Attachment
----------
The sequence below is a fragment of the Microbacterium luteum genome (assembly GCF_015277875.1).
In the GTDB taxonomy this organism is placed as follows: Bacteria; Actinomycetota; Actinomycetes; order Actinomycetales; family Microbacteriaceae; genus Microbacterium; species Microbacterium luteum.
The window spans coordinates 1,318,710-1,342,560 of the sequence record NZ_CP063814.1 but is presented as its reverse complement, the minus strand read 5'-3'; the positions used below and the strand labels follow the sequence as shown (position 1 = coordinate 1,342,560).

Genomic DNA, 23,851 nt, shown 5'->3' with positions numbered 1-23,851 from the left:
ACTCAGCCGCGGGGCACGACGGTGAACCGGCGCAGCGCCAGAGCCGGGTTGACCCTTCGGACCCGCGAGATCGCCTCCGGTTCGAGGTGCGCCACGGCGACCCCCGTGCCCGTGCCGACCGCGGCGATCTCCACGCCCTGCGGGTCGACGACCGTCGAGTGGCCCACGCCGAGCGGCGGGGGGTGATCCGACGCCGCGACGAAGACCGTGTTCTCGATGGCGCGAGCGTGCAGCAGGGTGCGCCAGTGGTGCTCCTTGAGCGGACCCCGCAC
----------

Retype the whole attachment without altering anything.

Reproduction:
The sequence below is a fragment of the Microbacterium luteum genome (assembly GCF_015277875.1).
In the GTDB taxonomy this organism is placed as follows: Bacteria; Actinomycetota; Actinomycetes; order Actinomycetales; family Microbacteriaceae; genus Microbacterium; species Microbacterium luteum.
The window spans coordinates 1,318,710-1,342,560 of the sequence record NZ_CP063814.1 but is presented as its reverse complement, the minus strand read 5'-3'; the positions used below and the strand labels follow the sequence as shown (position 1 = coordinate 1,342,560).

Genomic DNA, 23,851 nt, shown 5'->3' with positions numbered 1-23,851 from the left:
ACTCAGCCGCGGGGCACGACGGTGAACCGGCGCAGCGCCAGAGCCGGGTTGACCCTTCGGACCCGCGAGATCGCCTCCGGTTCGAGGTGCGCCACGGCGACCCCCGTGCCCGTGCCGACCGCGGCGATCTCCACGCCCTGCGGGTCGACGACCGTCGAGTGGCCCACGCCGAGCGGCGGGGGGTGATCCGACGCCGCGACGAAGACCGTGTTCTCGATGGCGCGAGCGTGCAGCAGGGTGCGCCAGTGGTGCTCCTTGAGCGGACCCCGCAC